so as to have a greater appeal to one dominant market segment. Technology can also play a role in altering the perceptual map, by making the same product available to different market segments (the Internet, once again), with supporting advertising, which can realise the same advantage. Proposition 6: Given the market characteristics of cross elasticity of substitution (CES) equal to infinite (perfect substitutability), imperfections are introduced by making the CES equal to zero (zero substitutability) through product development (differentiation). One of the key tenets of perfect competition is the fact that as the goods in question are of a homogenous nature, consumers are willing to pick up as much as is available of the good supplied at a price that is fixed. Changes in price will not change the quantity of goods demanded by the market. The demand curve thus will be perfectly elastic. This is also because of the assumption of perfect substitutability, in the sense that if the producer tries to increase prices, the consumer will go to some other producer who while not having the same commodity, is able to satisfy the consumer’s generic need perfectly. It can be argued that strategy based distortions must include how to convert the perfectly elastic demand curve into a relatively elastic demand curve and so on. As can be seen from Exhibit 5, the key to the transition from perfect competition to monopolistic competition lies in the clockwise swing from AR to AR’. This swing while leading to

a fall in the output from Q0 to Q1 will lead to an increase in the market price from P0 to P1. The increase in the price realisation will definitely lead to a drop in total revenue19, as the monopolist will tend to operate on the inelastic segment of the demand curve: this however gets compensated with the trade off between revenue and profits20. Technology thus facilitates the market manager’s dream of converting commodities into products and allowing brand loyalty to emerge through enabling differentiation of the product and the creation of brand loyalty. Proposition 7: Proposition 7: Given the market characteristics of the total absence of super normal profits, imperfections are introduced to result in super normal profits not only in the short run, but also in the long run through rent seeking behaviour. Under the normal assumptions relating to the prefect market, super normal profits cannot exist in the long run. The assumptions about free exit and entry take care of this. With one firm making super normal profits, the industry attractiveness will increase, and more and more firms will enter the market. This will lead to oversupply and thus a fall in the AR=MR curve. Super normal profits will thus be wiped out. There are different ways in which firms can retain the ability to make super normal profits. Growth Dynamics21 suggest a sequential process by which firms move from exploiting strategies of product development to market development and vice versa. Diversification would be last on the list of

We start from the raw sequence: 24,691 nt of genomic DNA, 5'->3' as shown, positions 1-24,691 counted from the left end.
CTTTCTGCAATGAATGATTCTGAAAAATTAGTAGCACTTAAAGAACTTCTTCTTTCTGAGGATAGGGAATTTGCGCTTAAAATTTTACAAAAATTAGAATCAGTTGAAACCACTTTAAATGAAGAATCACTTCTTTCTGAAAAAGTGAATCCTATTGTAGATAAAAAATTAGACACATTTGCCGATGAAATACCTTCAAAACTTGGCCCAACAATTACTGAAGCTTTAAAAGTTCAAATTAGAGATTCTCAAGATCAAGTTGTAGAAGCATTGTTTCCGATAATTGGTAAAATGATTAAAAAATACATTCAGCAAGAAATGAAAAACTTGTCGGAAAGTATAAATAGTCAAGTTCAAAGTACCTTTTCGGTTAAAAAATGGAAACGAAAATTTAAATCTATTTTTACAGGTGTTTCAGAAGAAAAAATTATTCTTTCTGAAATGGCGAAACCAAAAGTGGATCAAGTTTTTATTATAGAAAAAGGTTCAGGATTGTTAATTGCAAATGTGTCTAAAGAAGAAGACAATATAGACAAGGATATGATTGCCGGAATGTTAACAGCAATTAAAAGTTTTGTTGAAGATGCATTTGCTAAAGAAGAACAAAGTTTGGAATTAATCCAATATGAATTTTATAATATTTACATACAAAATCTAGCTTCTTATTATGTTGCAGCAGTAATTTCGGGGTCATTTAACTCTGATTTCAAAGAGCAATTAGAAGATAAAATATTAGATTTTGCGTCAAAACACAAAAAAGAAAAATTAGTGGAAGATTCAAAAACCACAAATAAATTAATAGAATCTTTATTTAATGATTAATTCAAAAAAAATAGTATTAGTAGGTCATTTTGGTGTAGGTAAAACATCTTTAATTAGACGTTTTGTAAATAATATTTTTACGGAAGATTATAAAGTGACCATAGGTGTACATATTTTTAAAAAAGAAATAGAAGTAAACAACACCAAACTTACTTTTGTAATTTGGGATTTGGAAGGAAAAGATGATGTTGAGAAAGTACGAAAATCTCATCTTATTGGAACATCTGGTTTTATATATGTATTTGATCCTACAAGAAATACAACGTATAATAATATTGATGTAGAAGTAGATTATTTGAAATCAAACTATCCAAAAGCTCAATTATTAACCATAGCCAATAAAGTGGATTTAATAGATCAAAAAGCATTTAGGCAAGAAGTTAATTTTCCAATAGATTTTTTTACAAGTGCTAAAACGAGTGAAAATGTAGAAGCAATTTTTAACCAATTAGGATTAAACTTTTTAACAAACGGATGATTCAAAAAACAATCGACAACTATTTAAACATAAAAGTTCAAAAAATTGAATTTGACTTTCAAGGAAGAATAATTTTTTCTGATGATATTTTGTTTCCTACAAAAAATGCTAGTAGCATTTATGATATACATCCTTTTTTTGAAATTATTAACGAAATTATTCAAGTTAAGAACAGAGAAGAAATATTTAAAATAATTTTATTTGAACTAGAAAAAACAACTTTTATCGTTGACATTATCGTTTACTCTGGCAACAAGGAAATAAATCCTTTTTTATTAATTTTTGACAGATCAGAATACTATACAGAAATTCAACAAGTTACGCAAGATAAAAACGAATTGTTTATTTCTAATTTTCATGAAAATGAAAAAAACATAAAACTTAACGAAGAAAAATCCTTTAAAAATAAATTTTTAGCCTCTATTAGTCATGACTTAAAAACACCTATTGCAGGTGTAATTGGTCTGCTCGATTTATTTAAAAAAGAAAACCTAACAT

Exhibit 5

Converting Commodities to Products
AC MC

P1 P0

AR=MR

MR' Q1 AC : Average Cost; Q0

AR'

MC : Marginal Costs;

MR : Marginal Revenue; AR : Average Revenue

370

The Technology-Strategy Nexus – Leveraging Market Imperfections

growth options, unless of course the product life cycle (PLC) for the existing product has been wiped out totally. It is clear that the strategy of product (differentiation) and market development will lead to the extension of the PLC, a feature akin to firms getting into rent seeking behaviour. In the long run, every firm will try to exploit the limited elasticity of supply in a relatively inelastic demand oriented market, leading to the establishment of economic rent, or firms trying to establish rent seeking behaviour. It is this situation that is at the pinnacle of the firm’s ability to generate profits over and above the firm average. Technology again plays an interesting role here. Starting from the patent issues of product development to controlling the flow of information, we find technology increasingly being used to support the existence of super normal profits. In the steel industry, there exists ample evidence of product development22, technology development to establish and exploit increasing returns to scale, and monopolistic behaviour in limiting the supply schedule: all ultimately aimed at establishing rent seeking behaviour23.

The purpose of strategy is to introduce a competitive advantage, and this can be done by the pro-active approach of a firm which wants to move away from perfect competition to monopoly. The deliberate distortion of market conditions does not favour the consumer, but it definitely favours the producer, who uses this to increase his profits in the short term and initiate rent seeking behaviour in the long term.